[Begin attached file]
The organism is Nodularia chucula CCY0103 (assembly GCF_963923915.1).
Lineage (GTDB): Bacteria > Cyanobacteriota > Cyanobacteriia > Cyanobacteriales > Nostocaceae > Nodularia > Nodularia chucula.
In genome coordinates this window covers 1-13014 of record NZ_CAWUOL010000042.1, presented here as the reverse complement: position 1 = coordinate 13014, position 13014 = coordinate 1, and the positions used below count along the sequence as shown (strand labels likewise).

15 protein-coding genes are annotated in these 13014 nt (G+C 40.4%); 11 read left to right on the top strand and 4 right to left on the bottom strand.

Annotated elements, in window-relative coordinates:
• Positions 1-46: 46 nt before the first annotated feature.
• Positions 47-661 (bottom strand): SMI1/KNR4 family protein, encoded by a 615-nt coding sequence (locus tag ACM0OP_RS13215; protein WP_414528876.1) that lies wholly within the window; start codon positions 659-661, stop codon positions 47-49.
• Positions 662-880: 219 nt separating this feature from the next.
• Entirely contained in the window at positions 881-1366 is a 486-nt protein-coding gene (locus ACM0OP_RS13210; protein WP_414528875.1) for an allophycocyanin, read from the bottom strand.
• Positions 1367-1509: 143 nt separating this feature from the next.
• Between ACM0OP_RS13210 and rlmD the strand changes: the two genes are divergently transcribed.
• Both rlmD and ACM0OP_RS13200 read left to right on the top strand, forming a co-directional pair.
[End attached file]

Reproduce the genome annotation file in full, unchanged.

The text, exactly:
The organism is Nodularia chucula CCY0103 (assembly GCF_963923915.1).
Lineage (GTDB): Bacteria > Cyanobacteriota > Cyanobacteriia > Cyanobacteriales > Nostocaceae > Nodularia > Nodularia chucula.
In genome coordinates this window covers 1-13014 of record NZ_CAWUOL010000042.1, presented here as the reverse complement: position 1 = coordinate 13014, position 13014 = coordinate 1, and the positions used below count along the sequence as shown (strand labels likewise).

15 protein-coding genes are annotated in these 13014 nt (G+C 40.4%); 11 read left to right on the top strand and 4 right to left on the bottom strand.

Annotated elements, in window-relative coordinates:
• Positions 1-46: 46 nt before the first annotated feature.
• Positions 47-661 (bottom strand): SMI1/KNR4 family protein, encoded by a 615-nt coding sequence (locus tag ACM0OP_RS13215; protein WP_414528876.1) that lies wholly within the window; start codon positions 659-661, stop codon positions 47-49.
• Positions 662-880: 219 nt separating this feature from the next.
• Entirely contained in the window at positions 881-1366 is a 486-nt protein-coding gene (locus ACM0OP_RS13210; protein WP_414528875.1) for an allophycocyanin, read from the bottom strand.
• Positions 1367-1509: 143 nt separating this feature from the next.
• Between ACM0OP_RS13210 and rlmD the strand changes: the two genes are divergently transcribed.
• Both rlmD and ACM0OP_RS13200 read left to right on the top strand, forming a co-directional pair.